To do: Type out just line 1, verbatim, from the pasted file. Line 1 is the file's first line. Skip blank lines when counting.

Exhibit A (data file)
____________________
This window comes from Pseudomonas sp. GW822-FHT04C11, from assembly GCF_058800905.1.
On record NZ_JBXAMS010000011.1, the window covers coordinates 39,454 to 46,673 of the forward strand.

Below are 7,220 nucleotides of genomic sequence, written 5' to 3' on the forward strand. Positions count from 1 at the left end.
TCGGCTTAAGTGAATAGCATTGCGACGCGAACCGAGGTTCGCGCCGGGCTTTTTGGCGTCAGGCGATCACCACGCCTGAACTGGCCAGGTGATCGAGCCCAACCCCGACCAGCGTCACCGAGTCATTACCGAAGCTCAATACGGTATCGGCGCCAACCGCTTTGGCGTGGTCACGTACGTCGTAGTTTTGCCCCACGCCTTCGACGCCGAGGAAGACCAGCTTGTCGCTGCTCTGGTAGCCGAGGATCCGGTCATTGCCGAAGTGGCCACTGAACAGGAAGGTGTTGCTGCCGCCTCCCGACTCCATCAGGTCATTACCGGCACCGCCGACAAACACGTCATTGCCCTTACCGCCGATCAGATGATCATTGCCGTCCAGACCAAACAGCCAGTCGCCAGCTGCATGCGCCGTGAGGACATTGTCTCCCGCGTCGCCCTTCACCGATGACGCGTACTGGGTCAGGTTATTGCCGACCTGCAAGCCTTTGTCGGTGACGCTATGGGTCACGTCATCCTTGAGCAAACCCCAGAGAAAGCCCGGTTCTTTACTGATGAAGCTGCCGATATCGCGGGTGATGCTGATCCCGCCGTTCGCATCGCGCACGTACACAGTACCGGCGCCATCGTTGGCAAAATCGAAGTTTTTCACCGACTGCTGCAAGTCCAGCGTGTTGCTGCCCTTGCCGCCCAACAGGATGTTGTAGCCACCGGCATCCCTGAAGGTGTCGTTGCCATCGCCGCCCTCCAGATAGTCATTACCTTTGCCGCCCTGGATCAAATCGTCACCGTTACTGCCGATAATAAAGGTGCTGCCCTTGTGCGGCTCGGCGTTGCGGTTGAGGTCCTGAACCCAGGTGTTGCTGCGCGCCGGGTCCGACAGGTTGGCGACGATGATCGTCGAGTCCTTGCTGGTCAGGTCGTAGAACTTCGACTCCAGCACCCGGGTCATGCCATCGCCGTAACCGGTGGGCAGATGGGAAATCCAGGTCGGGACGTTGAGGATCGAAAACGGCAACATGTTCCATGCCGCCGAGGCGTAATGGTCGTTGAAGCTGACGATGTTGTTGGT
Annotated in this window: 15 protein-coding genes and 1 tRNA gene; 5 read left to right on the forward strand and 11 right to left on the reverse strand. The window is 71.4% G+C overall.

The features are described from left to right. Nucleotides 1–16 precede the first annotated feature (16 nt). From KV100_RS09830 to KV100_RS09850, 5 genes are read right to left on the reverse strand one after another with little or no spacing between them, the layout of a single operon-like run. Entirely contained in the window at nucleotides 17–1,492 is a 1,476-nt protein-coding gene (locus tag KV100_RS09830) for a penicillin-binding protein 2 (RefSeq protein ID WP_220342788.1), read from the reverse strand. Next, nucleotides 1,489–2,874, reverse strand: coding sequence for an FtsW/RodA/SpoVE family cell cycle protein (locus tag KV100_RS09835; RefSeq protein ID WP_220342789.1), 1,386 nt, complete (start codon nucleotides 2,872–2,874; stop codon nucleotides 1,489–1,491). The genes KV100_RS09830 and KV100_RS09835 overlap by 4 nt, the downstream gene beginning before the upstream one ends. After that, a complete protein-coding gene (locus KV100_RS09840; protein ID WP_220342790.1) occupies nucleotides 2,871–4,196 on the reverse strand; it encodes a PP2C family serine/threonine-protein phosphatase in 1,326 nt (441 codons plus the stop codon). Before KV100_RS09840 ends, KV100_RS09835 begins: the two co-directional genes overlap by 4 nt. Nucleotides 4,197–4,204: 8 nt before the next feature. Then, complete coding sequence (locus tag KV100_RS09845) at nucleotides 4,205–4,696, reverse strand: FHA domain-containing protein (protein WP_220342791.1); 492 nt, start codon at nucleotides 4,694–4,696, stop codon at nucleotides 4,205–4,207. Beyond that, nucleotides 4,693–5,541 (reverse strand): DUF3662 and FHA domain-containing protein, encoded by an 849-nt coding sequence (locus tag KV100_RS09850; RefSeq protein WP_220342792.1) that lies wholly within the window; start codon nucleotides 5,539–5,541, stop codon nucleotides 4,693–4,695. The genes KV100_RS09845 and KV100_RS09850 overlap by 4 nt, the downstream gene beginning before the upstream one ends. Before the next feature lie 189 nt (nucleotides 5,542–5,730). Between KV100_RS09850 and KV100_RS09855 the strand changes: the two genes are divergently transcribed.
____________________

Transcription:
This window comes from Pseudomonas sp. GW822-FHT04C11, from assembly GCF_058800905.1.